And TP53 is a gene that we use. It’s called the guardian of the genome. So, its job is basically to make sure that our cells are reproducing. They keep all the genes in working order. If TP53 is missing or misspelled, it doesn’t work as well, and that’s when people can get more issues with their CLL. It tends to be CLL that behaves a little more aggressively.

Katherine:                  

What about IGHV mutation status?

Dr. Roeker:                 

So, IGHV mutation status is a really important feature because it really is, of all of the things, what helps us understand the best way to go about therapy. And IGHV mutational status is basically a signature of the CLL that helps you understand how mature or immature the CLL cells are.

In general, mature cells tend to behave a little bit more predictively, and in ways that behave a bit better with therapy. So, the more mature cells are actually mutated IGHV, and I know that’s backward, because usually we think of mutated as being back. But in this case, mutated is actually those cells that are a bit more mature, and that just has to do with how white blood cells develop in our body. If it’s IGHV-unmutated, those tend to be the more immature cells that can behave a little more erratically.

Katherine:                  

Which tests need to be repeated over time?

Dr. Roeker:                 

So, IGHV mutational status never changes, so that one does not need to be repeated. TP53 mutational status, FISH, and karyotype or SNP array, are ones that I tend to repeat before we start any therapy. So, at the time that you’re going to start your frontline therapy, and then if you have the disease come back and need to be treated again, I usually repeat those tests because those can change over time.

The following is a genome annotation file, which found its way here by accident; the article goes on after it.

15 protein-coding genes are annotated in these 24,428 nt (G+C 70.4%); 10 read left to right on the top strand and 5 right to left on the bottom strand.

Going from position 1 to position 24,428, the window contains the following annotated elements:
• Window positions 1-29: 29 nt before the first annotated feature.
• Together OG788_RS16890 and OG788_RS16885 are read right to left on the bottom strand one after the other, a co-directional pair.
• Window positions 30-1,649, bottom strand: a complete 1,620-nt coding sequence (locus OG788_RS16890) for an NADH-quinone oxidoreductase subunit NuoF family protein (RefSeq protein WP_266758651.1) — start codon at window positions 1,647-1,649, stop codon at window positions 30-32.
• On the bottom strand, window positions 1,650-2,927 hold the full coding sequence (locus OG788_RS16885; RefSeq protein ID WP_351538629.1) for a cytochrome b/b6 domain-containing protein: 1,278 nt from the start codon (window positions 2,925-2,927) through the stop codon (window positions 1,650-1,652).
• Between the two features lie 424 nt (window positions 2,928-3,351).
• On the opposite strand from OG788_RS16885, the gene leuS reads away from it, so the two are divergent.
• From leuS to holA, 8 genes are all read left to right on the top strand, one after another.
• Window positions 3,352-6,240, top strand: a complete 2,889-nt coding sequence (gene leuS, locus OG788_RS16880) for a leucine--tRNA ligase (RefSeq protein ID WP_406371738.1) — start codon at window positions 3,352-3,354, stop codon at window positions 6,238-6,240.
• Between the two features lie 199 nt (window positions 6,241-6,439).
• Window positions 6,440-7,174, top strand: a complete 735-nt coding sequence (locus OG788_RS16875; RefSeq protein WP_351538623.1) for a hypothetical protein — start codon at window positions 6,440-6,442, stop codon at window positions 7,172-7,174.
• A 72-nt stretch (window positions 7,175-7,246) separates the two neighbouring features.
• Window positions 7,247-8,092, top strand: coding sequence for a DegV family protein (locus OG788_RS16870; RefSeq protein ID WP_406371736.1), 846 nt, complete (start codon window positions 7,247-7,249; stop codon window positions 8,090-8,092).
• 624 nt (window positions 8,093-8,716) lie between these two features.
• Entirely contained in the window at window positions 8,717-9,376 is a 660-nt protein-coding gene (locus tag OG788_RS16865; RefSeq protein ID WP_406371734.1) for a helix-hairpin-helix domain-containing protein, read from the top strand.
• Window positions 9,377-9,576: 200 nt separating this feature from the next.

So, that’s both FISH, karyotype or SNP array, and the TP53 mutational testing.

Katherine:                   

So, it sounds like it’s important for patients to make sure they’ve had this testing. What do the test results reveal about a patient’s prognosis?

Dr. Roeker:                 

So, IGHV mutational status, like I said, really helps us understand how to approach therapy. In general, CLL is a disease that we are increasingly managing with targeted medicines, so drugs that really manipulate the cell biology to either stop the growth of cells or kill the cells so that they pop open. And that has been a trend that has taken place over the last six or seven years, and definitely has revolutionized the treatment of CLL. There is still a small minority of patients, the patients who have IGHV-mutated disease, and are younger, and have fewer other medical problems, that can still be good candidates for chemotherapy.

And the reason that I say that is because in general, chemotherapy for those young, mutated patients cures a subset of patients, so when we look at long-term studies of FCR, which is a combination of chemo and immunotherapy, there are a subset of patients who have a really long period where their disease doesn’t come back, to the point that we call them cured or functionally cured. That’s obviously a word that has a lot of emotional charge around it, and it’s hard because there’s always the possibility of the disease coming back in the future.

But because of those long-term outcomes, we know that there are some patients that can really have long-term benefit from chemoimmunotherapy.

For IGHV-unmutated patients, and especially for patients with TP53 mutations or deletion of 17p, chemoimmunotherapy really is not the right answer, with all of the medications that we have available to us now.